By Gal Luft
Sunday, February 18, 2007
In his State of the Union address last month, President Bush announced his intention to expand the Strategic Petroleum Reserve as a way to strengthen America's energy security. The 20-year effort to increase the emergency stockpile from its current capacity, 691 million barrels, to 1.5 billion barrels would provide enough oil to compensate for a loss of nearly 100 days of net oil imports, almost double today's reserve. (Since it is virtually impossible that all of America's suppliers would be cut off at once, the period would actually be much longer.)
This move reflects the president's belief that oil-rich regions such as the Middle East and Africa will continue to be unstable and that the United States is likely to become ever more vulnerable to terrorist attacks against oil facilities worldwide and to erratic weather patterns in the Atlantic Ocean.
In an increasingly unstable world, the Strategic Petroleum Reserve is a much-needed insurance policy. But the way the president chose to expand it is ill-considered. First, his plan requires purchasing oil at a rate of 110,000 barrels a day -- every day -- for the next 20 years. Assuming oil prices average $60 to $80 a barrel in the next two decades, it would cost $48 billion to $65 billion just to buy the oil. Add the cost of building and maintaining storage sites, and the price tag could easily be as much as $82 billion. And this is only the beginning.
If the United States expands its strategic reserve, other major oil consumers will do the same. Emerging giants such as China and India, which import much less than America does, have barely 10 days' worth of stockpiles. When other consumers rush to buy oil for their reserves, the added demand will drive up prices on the already tight oil market. So in addition to the cost of expanding the reserve, Americans will pay extra at the pump.
The implementation of the plan also leaves much to be desired. The reserve is divided among four major sites in Texas and Louisiana. The Energy Department announced last week that the site for the expansion will be in Richton, Miss., and that it will be connected to refiners and marine facilities in Pascagoula, on the Gulf Coast, for oil distribution.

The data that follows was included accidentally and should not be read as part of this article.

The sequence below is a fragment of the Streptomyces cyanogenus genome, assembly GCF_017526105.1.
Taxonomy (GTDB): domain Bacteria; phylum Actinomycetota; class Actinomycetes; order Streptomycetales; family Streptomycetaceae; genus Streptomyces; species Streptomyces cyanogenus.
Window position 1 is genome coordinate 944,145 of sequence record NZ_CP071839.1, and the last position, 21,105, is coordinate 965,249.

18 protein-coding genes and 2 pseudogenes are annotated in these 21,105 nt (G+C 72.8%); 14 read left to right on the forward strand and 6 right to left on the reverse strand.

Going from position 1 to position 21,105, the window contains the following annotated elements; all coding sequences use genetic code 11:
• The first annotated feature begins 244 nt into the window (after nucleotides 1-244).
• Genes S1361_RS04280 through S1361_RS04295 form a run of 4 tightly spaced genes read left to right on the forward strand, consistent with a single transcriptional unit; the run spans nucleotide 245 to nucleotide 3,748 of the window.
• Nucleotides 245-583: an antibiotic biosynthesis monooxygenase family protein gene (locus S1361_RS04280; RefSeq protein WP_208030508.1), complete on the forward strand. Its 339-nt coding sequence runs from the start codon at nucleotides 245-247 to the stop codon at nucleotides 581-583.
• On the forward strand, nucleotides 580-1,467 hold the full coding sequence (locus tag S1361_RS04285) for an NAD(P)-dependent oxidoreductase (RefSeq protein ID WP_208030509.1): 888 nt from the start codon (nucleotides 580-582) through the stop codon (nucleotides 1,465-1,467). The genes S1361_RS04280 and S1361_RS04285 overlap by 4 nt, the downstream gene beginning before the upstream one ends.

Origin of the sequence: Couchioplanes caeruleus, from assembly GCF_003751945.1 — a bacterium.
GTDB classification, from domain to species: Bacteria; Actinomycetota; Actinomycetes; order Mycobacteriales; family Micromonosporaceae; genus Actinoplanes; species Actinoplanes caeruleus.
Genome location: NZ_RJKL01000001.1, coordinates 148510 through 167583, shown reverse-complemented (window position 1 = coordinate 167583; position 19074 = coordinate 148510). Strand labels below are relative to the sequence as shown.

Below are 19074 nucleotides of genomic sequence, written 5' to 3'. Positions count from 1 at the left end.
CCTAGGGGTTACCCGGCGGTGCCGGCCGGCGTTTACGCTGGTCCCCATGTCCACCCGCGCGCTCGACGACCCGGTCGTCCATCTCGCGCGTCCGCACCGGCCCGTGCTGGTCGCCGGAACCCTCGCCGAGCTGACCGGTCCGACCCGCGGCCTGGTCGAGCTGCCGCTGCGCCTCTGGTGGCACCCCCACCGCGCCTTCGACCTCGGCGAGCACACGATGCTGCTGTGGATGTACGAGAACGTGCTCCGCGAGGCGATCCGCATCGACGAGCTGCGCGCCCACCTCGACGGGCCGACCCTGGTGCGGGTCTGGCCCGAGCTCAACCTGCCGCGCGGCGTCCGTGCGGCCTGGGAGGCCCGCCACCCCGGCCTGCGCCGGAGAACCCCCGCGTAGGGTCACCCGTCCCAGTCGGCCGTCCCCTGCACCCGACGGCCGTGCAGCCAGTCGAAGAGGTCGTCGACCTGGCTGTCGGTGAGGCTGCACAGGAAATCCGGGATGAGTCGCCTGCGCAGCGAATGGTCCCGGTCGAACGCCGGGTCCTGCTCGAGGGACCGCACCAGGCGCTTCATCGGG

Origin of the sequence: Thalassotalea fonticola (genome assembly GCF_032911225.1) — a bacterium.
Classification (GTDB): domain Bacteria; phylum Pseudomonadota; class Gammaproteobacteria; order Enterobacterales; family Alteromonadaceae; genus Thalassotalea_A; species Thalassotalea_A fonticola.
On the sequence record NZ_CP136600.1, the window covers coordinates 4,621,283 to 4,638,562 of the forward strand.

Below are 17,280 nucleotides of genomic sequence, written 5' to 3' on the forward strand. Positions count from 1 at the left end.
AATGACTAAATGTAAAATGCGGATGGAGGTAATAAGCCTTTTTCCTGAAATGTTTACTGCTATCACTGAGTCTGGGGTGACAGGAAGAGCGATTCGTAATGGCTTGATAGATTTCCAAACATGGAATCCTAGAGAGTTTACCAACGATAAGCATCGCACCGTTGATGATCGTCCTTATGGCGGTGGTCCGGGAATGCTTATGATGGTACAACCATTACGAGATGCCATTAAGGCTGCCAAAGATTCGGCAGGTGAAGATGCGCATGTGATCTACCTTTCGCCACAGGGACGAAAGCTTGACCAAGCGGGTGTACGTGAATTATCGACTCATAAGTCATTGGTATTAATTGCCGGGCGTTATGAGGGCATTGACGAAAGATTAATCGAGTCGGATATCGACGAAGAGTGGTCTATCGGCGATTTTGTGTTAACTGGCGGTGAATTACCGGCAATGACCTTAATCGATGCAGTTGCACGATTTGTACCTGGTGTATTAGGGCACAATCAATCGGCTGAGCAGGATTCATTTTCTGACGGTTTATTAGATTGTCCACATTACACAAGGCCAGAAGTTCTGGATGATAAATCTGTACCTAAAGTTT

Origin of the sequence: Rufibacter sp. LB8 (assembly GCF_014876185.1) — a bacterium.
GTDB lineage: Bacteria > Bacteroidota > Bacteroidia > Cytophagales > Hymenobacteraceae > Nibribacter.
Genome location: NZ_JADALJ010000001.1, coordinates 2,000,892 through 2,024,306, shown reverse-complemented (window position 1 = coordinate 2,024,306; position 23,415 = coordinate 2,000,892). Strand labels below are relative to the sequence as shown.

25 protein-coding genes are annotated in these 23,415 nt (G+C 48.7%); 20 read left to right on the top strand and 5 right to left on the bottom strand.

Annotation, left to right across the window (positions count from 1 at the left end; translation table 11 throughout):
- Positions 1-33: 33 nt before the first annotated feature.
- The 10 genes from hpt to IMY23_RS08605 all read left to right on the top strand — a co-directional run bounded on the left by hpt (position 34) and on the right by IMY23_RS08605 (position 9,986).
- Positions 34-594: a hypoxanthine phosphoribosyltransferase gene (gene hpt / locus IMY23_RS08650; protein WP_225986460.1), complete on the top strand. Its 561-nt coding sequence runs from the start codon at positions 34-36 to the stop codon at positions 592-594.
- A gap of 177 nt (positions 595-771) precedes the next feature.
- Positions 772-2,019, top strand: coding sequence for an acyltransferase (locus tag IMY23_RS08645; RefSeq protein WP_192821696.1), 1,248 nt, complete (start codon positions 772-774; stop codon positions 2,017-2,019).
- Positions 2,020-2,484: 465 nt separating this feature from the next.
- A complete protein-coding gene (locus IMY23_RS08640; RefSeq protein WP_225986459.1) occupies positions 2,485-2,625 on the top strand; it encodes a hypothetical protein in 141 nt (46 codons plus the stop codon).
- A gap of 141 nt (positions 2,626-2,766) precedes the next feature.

The Gulf states are highly vulnerable to destructive hurricanes, yet the administration aims to put all our eggs in one basket, rather than identify safer areas. The plan ignores the likelihood that violent storms could damage the pipelines that connect our economy with its emergency oil stockpile and that pumping stations might not have electricity.
For the United States to have a reliable emergency stockpile, new locations must be identified. This may not be easy. Geological formations such as the salt domes in the South that host the reserve are uncommon, and not-in-my-back-yard opposition is likely.
The administration should consider a radically different and much cheaper approach to boosting our security: make ANWR our strategic reserve. For many years, supporters of drilling in the Arctic National Wildlife Refuge have failed to open it for production. With the Democrats controlling Congress, the chances of drilling are slimmer than ever. President Bush didn't even bother to raise the issue last month. But reframing the issue to cast the refuge as an emergency stockpile rather than a source of production might well change the politics.
Defining the refuge as a strategic reserve would not provoke a rush by other countries to double their reserves (and thus would avoid spurring a rise in global oil prices). Further, the Alaskan oil is already in our possession; tapping it wouldn't require paying tens of billions of dollars to countries with which we are at odds. Congress could compensate Alaskans by leasing the oil for a predetermined period after which the state would be able to sell its oil, provided lawmakers approved. This might not generate the same per-barrel income Alaskans would receive if the oil were sold today, but it's much more than what they are getting now.
Treating the refuge as a reserve would not pose the same environmental problems as full-scale production. Drilling several wells and building the necessary infrastructure would have minimal impact on the surrounding wildlife. If America were ever hit by an oil shock and our way of life was at stake, the caribou would have to excuse us; until then, and under this plan, they could live in peace.
Disagreements on ANWR have led to a political gridlock that has prevented any major progress toward energy security. As a result, America is increasingly dependent on foreign oil, to the detriment of its national and economic security. By resolving this issue once and for all, we can finally begin to implement policies that move the United States toward increased energy security.
The writer is executive director of the Institute for the Analysis of Global Security, a Washington-based energy security think tank.